Join the movement to end sexual violence

Kyle Kleisinger is prevention coordinator at Bluegrass Rape Crisis Center.
Kyle Kleisinger is prevention coordinator at Bluegrass Rape Crisis Center.

The op-ed by Larry Webster, entitled "Can boys still be boys when yes means yes?" sparked a discussion amongst my colleagues at a rape crisis center in Lexington.

After many hours writing, rewriting and discussing appropriate responses to this column, we learned that the piece was intended to be satire.

We aren't art critics. We aren't experts in creative writing. And we certainly don't want to get in the business of telling people that their contributions to the cause are unwelcome.

That being said, we still felt we needed to have a conversation about this specific piece and the danger of making light of rape culture.

We live in a culture where sexual violence is the norm. According to a 2010 study from the United States Centers for Disease Control and Prevention, one in five women and one in 21 men experience completed or attempted rape in their lifetime.

Research tells us that the vast majority of the millions of men, women and children who experience sexual assault each year will develop chronic and debilitating health consequences as a result of their trauma.

We also live in a culture where we are taught that "boys will be boys," "guys can't be raped," and "girls really mean 'yes' when they say 'no.'" We tell survivors they shouldn't have been drinking so much, they shouldn't have been wearing that, that's what they get for flirting, that's what they get for having lots of sex, that's what they get for staying with him, and that's what they get for being gay, being trans, being black, or not speaking the English language.

This was the tone of Webster's satirical piece.

The problem with this is not just that it is hurtful and dismissive of the experiences of survivors of sexual violence, but it also creates a climate in which perpetrators of sexual violence are absolved of their actions and bystanders simply tolerate the presence of this gigantic problem.

The overall effect is that less than 13 percent of survivors ever report their assault, less than one in 16 perpetrators will ever see the inside of a jail cell, and less than 10 percent of bystanders, who see something happening that they know is wrong, will actually intervene.

This is how less than five percent of the population is responsible for more than 90 percent of sexual assaults. Because our culture tolerates and normalizes violence; because we make excuses and in some cases glorify perpetrators; and because we continue to believe this is not our problem and there is nothing we can do about it anyway, we have collectively created a monster in our midst.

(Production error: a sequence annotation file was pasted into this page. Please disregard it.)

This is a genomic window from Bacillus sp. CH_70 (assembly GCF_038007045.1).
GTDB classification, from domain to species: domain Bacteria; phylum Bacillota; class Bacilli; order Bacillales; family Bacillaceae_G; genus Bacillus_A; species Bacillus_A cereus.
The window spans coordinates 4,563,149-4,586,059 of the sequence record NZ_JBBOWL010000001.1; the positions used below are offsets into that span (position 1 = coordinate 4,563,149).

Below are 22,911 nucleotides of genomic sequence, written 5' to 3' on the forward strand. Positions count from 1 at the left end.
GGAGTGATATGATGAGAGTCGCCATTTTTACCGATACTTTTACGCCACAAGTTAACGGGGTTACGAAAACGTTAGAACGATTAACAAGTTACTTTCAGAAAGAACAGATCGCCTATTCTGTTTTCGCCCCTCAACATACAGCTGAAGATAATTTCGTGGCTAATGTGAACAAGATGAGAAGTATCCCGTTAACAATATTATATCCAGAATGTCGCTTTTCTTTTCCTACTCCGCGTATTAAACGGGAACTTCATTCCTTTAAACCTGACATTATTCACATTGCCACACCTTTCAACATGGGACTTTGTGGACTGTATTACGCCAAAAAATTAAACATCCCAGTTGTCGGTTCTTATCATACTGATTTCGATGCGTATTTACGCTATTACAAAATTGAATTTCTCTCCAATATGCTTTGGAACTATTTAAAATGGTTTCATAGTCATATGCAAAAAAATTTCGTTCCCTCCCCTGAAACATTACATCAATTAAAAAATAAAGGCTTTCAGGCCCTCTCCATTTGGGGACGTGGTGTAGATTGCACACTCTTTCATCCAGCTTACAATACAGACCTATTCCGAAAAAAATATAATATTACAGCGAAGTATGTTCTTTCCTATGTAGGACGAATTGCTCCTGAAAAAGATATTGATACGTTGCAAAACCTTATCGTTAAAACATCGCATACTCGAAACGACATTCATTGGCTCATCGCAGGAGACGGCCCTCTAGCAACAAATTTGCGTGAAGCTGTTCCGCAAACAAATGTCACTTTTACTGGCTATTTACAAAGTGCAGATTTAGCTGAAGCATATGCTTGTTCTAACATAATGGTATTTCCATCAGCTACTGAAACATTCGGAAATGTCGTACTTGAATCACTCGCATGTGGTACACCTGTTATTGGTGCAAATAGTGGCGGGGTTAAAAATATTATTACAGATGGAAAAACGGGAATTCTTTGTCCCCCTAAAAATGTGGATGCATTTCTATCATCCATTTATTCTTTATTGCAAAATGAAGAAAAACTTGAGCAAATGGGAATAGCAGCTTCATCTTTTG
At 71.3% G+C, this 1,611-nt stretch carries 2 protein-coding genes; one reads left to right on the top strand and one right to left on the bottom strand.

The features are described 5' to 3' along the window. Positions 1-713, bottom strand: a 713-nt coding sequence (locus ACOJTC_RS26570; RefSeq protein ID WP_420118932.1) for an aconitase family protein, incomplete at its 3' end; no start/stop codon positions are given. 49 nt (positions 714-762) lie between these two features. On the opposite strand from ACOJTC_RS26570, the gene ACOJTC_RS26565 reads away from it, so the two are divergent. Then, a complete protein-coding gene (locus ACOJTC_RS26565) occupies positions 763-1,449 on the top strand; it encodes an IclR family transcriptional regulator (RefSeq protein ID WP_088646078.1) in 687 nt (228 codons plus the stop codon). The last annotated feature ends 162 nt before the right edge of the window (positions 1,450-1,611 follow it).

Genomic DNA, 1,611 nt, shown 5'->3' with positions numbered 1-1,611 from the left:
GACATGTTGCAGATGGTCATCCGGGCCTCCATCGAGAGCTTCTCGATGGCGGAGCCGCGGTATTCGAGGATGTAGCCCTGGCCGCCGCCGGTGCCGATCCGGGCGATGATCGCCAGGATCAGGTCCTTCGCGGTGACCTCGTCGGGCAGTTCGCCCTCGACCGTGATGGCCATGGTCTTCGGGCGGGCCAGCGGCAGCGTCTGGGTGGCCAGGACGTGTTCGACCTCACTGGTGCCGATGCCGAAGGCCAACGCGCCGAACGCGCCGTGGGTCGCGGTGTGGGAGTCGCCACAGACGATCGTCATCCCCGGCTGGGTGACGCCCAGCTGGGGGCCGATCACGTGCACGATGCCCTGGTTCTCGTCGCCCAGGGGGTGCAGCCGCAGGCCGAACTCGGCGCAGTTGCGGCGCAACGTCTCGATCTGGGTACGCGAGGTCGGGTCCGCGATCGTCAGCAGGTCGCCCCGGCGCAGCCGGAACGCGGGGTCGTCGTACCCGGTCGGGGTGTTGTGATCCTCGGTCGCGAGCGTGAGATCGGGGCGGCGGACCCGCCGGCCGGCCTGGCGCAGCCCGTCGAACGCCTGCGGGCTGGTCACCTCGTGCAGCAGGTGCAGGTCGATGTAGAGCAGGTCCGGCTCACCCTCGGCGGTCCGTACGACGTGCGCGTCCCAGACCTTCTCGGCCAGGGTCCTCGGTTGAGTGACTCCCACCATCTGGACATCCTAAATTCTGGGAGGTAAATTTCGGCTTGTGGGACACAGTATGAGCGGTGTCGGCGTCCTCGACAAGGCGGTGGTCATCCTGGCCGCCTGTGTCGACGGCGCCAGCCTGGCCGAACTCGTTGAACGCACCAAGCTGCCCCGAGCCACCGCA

We have come to understand that it is our collective moments to challenge this monster that will bring it back down to size.

The problem with Webster's essay is not that he wasn't challenging the monster. From his perspective, he certainly was. The problem is that nobody could tell that was what he was doing. The danger is that for many people, he was actually validating, rather than mocking, a position that they actually believe in.

As a movement that seeks to eradicate sexual violence, we need to be sending messages that invite people to the movement without ridicule, without shame, and without feeding into the very cultural ideas we are trying to change.

We wanted to thank the many people who spoke out about this issue, and even Webster for being an impetus for this response. And lastly, we'd like to extend an invitation to the many people who were not outraged and did not speak out against the column.

The baseline for joining our movement is "violence is bad." If that is something you believe, we welcome you to the movement and into our agency. We need to make violence nothing more than a page in our history books. We need you, so that anyone in your life who you love can live in a safer world tomorrow than they woke up to today.

If you hate violence, then welcome to the movement.

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